Data collected by Phillips Wellcentive around social determinants of health focuses on six principal socioeconomic factors. These have been identified by the Centers for Disease Control and Prevention (CDC) as primarily responsible for health inequities. They are:

  1. Economic stability
  2. Neighborhood and physical environment
  3. Education
  4. Food
  5. Community and social context
  6. Healthcare systems

The following chart provided by the Kaiser Family Foundation shows how each area encompasses a variety of contributing factors:

Kaiser Family Foundation Social Determinants of Health Outcomes

Companies such as Phillips Wellcentive aggregate the data around these factors and other issues for individual patients in target groups. This helps to estimate the successful actions medical providers can take to improve clinical and financial results for that group.

Such population health management programs depend on the success of addressing societal needs of patients. This is especially important around housing and food insecurity issues. Studies (Seligman, HealthAffairs) show that “diabetics are 27 percent more likely to be hospitalized in the last week of the month compared to the first week due to exhaustion of food budgets at month’s end.”

As a result, there are many agencies and community based organizations that strive to help struggling communities improve health outcomes. However, it can be difficult to connect the dots between patients and the right social services for their needs. This is where collaboration is necessary.

A collaborative solution

Products such as our CiviServ application and Healthify utilize a database to provide citizens with the most current and geographically relevant services. They also identify the social services that are eligible and available to a given person based on their particular needs.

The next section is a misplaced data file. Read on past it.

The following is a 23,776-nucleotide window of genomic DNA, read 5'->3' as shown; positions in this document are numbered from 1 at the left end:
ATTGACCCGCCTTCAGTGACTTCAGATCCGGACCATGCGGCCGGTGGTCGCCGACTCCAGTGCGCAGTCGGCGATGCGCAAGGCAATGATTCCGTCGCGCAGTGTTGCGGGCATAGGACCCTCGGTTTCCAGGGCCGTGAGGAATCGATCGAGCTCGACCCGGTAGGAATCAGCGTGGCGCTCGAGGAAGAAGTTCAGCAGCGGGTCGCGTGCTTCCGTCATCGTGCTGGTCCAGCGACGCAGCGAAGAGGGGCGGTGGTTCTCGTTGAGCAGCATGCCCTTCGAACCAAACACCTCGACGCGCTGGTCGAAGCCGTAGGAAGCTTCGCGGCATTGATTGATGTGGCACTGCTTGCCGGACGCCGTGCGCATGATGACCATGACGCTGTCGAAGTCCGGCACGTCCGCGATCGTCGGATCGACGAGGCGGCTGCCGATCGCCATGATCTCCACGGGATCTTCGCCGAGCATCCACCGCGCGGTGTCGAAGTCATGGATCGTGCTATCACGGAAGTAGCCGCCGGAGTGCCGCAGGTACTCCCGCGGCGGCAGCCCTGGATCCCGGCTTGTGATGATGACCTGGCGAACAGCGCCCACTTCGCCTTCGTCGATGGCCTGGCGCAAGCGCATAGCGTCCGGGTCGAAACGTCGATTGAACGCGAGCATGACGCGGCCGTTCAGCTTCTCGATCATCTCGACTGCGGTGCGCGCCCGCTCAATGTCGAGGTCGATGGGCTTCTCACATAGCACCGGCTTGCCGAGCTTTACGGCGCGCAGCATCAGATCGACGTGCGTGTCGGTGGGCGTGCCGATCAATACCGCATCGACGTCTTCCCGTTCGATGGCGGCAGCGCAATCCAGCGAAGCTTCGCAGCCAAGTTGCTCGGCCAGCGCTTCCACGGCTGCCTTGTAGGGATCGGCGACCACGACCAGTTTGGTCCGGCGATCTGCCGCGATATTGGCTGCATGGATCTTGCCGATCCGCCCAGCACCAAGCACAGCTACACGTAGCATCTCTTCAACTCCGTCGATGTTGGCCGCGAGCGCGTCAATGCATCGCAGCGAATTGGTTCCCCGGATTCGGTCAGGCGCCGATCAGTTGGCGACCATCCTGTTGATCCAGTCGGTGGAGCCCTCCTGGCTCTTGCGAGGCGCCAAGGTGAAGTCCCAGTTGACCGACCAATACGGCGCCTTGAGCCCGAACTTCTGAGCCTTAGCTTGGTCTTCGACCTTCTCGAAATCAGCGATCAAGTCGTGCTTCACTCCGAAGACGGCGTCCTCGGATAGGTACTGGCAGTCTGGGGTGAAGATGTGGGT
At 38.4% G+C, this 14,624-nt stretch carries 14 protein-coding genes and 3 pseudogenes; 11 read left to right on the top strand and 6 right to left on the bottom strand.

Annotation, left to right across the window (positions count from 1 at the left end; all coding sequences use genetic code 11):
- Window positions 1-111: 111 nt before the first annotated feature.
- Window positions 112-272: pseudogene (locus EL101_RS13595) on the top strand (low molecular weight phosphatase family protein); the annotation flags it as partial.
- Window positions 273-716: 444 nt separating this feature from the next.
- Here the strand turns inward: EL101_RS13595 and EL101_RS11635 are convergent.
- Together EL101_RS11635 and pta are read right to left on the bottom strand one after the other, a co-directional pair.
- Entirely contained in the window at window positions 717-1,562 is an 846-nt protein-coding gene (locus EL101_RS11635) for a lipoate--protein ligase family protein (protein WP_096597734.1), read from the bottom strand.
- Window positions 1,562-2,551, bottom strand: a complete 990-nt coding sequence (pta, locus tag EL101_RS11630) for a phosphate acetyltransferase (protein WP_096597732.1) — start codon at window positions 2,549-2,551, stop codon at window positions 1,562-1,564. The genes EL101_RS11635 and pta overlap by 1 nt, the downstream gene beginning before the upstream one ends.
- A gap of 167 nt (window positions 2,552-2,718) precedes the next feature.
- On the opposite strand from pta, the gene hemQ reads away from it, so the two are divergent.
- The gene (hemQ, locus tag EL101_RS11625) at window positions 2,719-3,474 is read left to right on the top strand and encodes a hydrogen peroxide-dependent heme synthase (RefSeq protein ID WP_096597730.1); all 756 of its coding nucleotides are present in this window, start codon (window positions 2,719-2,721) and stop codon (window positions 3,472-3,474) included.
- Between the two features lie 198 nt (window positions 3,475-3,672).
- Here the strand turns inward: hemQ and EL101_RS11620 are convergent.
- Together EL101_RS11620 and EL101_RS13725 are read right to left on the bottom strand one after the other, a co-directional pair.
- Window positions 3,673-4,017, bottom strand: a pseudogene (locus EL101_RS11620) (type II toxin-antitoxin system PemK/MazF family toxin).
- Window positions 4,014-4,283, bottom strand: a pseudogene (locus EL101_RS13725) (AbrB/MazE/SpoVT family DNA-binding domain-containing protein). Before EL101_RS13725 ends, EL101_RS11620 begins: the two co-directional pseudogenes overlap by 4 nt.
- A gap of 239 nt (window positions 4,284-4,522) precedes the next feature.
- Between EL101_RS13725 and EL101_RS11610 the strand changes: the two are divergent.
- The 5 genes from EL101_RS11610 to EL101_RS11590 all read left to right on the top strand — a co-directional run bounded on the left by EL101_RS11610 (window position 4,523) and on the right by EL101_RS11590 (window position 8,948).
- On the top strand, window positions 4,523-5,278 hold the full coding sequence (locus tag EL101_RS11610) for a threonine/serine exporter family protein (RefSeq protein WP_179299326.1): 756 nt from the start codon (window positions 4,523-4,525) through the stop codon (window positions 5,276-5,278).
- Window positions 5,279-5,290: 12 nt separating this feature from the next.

We think such tools can help agencies and organizations work together to share the financial burden of improving SDH. The rewards of such collaboration can lead to decreased medical costs, and better outcomes for citizens.

Our clients in the State of Idaho are employing this strategy with the Live Better Idaho database and means testing tool. As detailed in our last post, through self assessment, Idaho citizens can find help based on their specific financial and social circumstances. They can also save information for future reference, and get alerts when new services become available.

Most importantly, the online tool allows the various service providers in the database to work together, and provides a platform for smaller interests that may not otherwise have the funding. This helps get the correct services to the right people. As a result, goals targeting certain populations and ZIP code areas for specific services can more easily be met.

We believe the democratic nature of these tools is the key to improving social determinants of health. It’s our hope that such tools can help to improve the nation’s overall health record, as well.

Driving adoption

Despite the obvious benefits of this approach, many states and counties struggle to pull in the same direction to address social determinants. Often different constituent organizations are competing for funding and attention. Stay tuned for the next post on ways individual interests can work together to improve outcomes.